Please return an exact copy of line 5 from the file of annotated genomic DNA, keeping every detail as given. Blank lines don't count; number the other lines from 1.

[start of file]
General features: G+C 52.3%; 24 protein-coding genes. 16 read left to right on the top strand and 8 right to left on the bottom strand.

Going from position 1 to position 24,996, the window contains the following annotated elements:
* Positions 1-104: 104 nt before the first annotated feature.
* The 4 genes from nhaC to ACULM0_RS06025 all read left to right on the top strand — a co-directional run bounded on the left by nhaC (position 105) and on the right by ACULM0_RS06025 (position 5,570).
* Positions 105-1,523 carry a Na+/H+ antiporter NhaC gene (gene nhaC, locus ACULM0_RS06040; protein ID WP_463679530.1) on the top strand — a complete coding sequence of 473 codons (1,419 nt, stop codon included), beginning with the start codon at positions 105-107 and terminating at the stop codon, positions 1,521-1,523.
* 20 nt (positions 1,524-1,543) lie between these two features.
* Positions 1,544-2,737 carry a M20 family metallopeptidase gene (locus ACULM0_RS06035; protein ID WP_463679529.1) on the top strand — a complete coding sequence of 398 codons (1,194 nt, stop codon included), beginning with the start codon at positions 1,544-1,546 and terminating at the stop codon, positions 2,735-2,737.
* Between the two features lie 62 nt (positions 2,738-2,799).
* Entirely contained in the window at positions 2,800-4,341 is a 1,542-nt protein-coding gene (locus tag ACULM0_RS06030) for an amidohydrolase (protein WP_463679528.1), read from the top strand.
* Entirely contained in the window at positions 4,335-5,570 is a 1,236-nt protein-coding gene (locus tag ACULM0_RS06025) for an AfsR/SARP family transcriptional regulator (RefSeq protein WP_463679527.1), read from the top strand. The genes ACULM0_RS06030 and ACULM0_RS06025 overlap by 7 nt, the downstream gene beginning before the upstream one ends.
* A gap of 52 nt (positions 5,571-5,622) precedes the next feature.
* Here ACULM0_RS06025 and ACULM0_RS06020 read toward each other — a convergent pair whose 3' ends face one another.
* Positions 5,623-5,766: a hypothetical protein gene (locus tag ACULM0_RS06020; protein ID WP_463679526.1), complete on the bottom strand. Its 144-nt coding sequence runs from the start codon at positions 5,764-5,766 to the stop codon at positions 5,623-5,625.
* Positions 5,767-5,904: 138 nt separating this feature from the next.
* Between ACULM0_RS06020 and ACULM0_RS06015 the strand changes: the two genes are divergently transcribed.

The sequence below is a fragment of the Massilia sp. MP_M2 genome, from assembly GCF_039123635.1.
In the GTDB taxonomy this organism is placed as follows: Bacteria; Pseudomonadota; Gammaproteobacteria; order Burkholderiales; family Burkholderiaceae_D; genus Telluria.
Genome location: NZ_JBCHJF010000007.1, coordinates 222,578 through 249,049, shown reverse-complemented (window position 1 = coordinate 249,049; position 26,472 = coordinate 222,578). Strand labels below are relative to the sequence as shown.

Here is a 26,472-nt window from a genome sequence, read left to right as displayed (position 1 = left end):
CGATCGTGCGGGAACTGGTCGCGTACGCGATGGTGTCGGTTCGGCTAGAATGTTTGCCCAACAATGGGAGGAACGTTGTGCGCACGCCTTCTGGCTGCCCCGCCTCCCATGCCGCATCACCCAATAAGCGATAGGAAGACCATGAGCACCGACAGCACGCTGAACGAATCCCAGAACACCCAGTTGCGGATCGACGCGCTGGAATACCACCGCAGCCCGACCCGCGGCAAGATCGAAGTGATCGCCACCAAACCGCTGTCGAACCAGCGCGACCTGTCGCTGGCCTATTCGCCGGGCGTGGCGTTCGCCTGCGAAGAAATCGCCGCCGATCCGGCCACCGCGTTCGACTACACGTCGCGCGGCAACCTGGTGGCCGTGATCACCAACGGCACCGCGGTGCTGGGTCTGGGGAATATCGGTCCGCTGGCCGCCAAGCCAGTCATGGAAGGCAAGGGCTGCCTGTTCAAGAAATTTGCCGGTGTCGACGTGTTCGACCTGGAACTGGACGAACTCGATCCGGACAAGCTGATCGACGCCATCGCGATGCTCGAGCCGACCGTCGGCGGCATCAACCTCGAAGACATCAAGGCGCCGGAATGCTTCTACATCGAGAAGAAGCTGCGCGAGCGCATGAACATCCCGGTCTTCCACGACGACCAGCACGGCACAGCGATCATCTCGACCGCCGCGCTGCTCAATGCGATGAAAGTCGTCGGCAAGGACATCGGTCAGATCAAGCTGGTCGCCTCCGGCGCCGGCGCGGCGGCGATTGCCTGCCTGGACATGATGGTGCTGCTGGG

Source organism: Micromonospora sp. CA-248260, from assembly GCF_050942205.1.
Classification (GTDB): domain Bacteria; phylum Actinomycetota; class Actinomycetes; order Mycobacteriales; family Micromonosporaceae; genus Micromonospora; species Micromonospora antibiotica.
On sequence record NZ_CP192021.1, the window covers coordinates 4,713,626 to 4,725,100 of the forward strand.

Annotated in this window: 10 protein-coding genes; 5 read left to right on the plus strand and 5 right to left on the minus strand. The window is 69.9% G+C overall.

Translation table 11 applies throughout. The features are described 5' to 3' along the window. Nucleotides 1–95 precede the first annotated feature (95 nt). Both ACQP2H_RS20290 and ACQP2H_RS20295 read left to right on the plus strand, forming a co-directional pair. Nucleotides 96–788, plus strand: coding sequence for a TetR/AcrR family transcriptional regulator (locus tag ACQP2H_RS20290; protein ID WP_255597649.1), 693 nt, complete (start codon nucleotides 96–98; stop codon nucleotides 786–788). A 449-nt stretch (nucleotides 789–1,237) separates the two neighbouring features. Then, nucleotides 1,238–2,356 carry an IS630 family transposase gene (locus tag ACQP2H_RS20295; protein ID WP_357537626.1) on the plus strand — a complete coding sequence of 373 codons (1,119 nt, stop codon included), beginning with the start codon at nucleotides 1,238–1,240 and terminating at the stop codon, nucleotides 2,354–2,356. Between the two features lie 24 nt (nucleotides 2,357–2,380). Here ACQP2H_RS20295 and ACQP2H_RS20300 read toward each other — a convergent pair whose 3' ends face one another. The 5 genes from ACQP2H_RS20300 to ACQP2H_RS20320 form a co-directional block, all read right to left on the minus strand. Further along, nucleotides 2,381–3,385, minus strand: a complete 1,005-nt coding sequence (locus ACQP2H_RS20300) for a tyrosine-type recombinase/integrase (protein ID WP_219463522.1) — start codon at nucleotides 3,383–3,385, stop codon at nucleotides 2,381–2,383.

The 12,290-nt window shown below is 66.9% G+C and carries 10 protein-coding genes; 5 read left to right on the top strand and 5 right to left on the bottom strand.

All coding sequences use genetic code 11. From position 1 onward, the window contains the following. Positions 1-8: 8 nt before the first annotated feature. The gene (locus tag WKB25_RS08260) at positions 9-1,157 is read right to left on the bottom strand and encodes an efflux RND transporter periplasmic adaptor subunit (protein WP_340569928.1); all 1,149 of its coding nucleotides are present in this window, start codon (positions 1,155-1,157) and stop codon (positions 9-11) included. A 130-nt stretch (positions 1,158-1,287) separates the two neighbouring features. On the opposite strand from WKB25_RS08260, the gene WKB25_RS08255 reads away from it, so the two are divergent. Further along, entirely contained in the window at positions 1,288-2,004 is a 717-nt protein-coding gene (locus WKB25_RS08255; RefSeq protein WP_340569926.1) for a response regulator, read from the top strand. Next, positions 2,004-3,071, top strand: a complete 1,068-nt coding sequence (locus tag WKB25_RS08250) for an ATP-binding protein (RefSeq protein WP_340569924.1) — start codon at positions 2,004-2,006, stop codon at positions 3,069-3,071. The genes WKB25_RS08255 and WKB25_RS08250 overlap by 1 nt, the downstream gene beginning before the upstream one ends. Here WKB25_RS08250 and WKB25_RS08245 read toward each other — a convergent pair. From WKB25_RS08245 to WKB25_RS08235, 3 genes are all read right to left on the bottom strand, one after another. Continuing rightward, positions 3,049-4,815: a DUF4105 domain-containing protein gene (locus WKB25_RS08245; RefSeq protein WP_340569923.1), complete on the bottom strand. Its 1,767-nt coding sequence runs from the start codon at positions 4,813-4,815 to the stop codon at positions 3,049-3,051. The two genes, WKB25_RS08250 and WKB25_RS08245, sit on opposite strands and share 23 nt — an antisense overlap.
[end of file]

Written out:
* Positions 105-1,523 carry a Na+/H+ antiporter NhaC gene (gene nhaC, locus ACULM0_RS06040; protein ID WP_463679530.1) on the top strand — a complete coding sequence of 473 codons (1,419 nt, stop codon included), beginning with the start codon at positions 105-107 and terminating at the stop codon, positions 1,521-1,523.